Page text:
Real estate agents are discussing the terms of signing contracts, legal agreements, land purchases, mortgages and home rentals.

Be careful how you plan. 

Consider the case of a married couple who were sued over a contract and lost. The Court entered a monetary judgment against them for over $100,000.   

The couple promptly deeded properties to their two children. The children paid them less than the property’s value. The transaction left the couple insolvent.  

The couple had cleverly protected their assets, right?   

Wrong. The couple and their children ran straight into the statutory buzzsaw known as TUFTA, the Texas Uniform Fraudulent Transfer Act.   

What is TUFTA?

The purpose of TUFTA is to prevent debtors from defrauding creditors by placing assets beyond their reach. The statute is incredibly broad. You can act in a genuine belief that what you plan is fair and lawful, and still violate TUFTA. Your conduct can be malum prohibitum: wrong simply because it has been prohibited by statute. It does not have to be inherently or morally wrong.  

That’s bad for you because it means your creditor does not have to prove that you intended to defraud him. Instead, your creditor just has to prove several “badges of fraud.” Any combination will do. 

Badges of Fraud

The badges are:  

  • You transferred the asset to an insider (such as a family member)
  • You retained control of the property afterward
  • The transfer or the assets were concealed from the creditor
  • You had been sued or threatened with suit before the transfer
  • You transferred substantially all of your assets
  • You absconded
  • The transfer was not for reasonably equivalent value
  • You were insolvent or became insolvent shortly afterward
  • You lack credibility
  • You lied on bankruptcy schedules
  • The transfer occurred shortly before or after you incurred a substantial debt  

Understanding the Ins and Outs of TUFTA

There is a shortcut. If the creditor can show that you were insolvent and that the transfer was not for reasonably equivalent value, or that you were insolvent and the transfer was to an insider, then you lose. 

What is “Insolvent?”

The creditor has to show that your debts exceeded your assets or, more simply, that you generally were not paying your debts as they became due.  

Who Gets Sued in a TUFTA Case?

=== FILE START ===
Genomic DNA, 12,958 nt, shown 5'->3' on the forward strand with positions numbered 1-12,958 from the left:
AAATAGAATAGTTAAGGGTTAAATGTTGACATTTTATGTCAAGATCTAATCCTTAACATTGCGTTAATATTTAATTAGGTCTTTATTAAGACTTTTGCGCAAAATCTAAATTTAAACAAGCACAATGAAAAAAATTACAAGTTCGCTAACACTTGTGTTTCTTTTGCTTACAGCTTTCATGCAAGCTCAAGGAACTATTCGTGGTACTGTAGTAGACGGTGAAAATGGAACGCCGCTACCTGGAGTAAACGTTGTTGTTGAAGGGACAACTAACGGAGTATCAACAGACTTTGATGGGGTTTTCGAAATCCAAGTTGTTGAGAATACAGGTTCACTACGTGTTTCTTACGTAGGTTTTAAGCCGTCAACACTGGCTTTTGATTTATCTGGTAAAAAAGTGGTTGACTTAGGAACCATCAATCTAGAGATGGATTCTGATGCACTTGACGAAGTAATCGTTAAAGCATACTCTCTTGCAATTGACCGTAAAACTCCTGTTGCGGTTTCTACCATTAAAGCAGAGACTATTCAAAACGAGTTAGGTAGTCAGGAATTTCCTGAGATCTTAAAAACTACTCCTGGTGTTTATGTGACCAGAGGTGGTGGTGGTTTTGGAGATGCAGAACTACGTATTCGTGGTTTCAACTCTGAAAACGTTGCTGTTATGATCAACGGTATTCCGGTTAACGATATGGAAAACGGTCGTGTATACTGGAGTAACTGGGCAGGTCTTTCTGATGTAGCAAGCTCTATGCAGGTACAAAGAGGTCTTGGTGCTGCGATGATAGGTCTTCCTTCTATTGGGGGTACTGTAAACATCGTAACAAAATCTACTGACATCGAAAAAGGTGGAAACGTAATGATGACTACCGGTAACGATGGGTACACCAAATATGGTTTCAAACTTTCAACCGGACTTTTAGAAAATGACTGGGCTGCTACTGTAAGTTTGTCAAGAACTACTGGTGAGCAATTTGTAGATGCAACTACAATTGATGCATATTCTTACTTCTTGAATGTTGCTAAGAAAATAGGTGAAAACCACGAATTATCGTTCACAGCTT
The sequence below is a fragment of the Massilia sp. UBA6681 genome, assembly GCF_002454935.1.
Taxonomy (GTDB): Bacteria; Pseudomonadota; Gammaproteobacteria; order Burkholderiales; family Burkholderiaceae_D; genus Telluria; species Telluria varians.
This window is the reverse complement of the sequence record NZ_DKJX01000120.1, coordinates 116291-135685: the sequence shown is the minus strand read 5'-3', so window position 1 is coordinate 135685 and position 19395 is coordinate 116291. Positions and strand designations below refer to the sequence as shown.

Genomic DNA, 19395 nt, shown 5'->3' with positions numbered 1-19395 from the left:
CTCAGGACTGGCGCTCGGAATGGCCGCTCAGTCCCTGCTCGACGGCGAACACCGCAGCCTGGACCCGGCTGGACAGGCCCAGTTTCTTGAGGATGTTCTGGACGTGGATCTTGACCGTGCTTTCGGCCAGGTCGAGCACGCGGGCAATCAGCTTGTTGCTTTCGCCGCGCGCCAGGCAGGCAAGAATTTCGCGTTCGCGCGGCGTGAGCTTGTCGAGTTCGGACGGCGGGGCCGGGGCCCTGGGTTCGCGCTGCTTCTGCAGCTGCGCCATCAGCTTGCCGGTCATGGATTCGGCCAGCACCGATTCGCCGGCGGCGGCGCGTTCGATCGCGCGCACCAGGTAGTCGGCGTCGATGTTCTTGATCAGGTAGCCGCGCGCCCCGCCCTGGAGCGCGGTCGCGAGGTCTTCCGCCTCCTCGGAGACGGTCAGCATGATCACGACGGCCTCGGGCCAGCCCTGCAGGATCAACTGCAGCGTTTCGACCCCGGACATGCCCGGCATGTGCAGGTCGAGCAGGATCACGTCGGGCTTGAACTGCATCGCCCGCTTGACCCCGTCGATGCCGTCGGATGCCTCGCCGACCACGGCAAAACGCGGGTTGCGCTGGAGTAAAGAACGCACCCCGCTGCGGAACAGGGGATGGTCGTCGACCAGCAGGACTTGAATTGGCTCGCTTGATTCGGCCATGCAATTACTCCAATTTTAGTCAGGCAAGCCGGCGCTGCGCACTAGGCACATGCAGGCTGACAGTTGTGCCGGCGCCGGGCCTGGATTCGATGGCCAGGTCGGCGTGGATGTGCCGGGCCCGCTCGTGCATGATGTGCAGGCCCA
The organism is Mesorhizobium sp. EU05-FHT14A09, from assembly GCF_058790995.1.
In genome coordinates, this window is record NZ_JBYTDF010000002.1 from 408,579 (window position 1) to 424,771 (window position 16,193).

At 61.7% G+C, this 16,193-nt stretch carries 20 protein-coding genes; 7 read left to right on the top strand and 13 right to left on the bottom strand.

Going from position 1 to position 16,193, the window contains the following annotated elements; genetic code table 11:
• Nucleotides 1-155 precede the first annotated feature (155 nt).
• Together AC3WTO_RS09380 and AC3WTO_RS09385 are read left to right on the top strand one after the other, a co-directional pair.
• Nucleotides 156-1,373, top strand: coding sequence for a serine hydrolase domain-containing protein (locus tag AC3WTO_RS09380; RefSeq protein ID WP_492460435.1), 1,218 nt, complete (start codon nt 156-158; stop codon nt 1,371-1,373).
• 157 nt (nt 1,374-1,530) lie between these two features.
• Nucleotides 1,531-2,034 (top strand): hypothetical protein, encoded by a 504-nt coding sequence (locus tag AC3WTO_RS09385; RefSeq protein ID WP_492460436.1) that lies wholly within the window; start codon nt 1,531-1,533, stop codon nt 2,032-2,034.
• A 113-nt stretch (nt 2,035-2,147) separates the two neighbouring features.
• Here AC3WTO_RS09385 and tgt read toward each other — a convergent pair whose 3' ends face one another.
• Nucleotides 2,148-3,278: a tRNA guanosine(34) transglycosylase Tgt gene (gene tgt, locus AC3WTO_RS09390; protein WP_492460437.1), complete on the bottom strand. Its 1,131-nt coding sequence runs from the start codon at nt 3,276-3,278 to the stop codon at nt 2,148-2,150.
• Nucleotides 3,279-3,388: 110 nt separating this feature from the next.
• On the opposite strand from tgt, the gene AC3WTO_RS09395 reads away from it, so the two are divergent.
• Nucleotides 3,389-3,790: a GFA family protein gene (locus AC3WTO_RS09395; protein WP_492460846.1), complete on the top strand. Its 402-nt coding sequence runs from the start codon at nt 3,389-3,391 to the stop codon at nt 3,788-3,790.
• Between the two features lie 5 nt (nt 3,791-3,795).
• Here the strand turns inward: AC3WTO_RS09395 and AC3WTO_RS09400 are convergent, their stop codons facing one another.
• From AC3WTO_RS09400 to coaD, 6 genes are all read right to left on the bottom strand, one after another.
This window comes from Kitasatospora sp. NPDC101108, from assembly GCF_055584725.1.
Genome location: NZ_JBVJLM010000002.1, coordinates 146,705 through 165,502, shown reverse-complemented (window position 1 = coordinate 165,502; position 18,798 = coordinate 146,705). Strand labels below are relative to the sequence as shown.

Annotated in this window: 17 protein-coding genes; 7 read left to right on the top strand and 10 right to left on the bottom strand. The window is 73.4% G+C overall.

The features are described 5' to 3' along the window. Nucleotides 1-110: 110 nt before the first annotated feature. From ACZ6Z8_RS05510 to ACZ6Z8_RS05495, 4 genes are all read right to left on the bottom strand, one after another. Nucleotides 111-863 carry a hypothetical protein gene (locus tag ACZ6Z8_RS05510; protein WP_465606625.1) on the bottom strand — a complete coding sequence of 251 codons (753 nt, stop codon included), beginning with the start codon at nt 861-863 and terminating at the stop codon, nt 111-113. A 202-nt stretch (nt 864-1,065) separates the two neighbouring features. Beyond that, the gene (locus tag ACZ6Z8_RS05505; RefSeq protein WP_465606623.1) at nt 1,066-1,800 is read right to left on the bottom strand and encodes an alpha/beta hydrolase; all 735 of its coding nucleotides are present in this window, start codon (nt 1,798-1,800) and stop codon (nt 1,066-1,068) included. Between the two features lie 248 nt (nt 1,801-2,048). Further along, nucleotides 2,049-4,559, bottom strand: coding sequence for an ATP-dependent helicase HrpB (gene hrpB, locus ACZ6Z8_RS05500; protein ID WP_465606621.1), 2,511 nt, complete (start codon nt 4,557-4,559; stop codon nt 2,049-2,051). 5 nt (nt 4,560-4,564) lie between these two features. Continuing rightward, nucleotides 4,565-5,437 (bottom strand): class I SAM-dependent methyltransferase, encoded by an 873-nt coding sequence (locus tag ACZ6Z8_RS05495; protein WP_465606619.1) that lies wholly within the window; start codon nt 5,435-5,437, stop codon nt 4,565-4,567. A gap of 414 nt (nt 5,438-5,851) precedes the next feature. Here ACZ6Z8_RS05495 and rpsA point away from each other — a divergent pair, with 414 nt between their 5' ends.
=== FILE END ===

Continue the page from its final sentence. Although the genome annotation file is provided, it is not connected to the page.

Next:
You, the first transferee of the assets, and a subsequent transferee of the assets. The creditor could also sue any additional parties who assisted or were involved in the transaction and benefited from it. Charities can even be sued if you transfer assets to them in violation of TUFTA.

The Definition of “Transfer” is All-Encompassing

The statute explains the term “means every mode, direct or indirect, voluntary or involuntary, of disposing of or parting with an asset or an interest in an asset, and includes payment of money, release, and creation of alien or other encumbrance.”  That leaves no wiggle room. 

What Happens if You Lose Your TUFTA Case

Now for the painful part. If you are sued under TUFTA and lose, the Court could void the transaction, grant writs, order a receivership, and grant money damages, costs, and attorneys’ fees. 

That folks is why most attorneys, bankers, and financial advisors will not assist you in hiding assets from an existing creditor. They won’t form an LLC or other entity to hold your assets, draft a transfer document such as a deed or assignment, or create certain types of trusts. They simply do not want the liability. 

Get Expert Advice About TUFTA from Hammerle Finley Law Firm

Remember our married couple? The Appeals Court found they violated TUFTA and remanded their case to the trial court to assess attorneys’ fees and to consider execution on the properties, which can all be seen in Corpus v. Arriaga. If you have questions about or want to avoid facing TUFTA, contact the experts at Hammerle Finley Law Firm today to schedule a consultation.

You don’t want to mess with TUFTA. 

Virginia Hammerle is an accredited estate planner and represents clients in estate planning, probate, guardianship, and contested litigation. She may be reached at This blog contains general information only and does not constitute legal advice.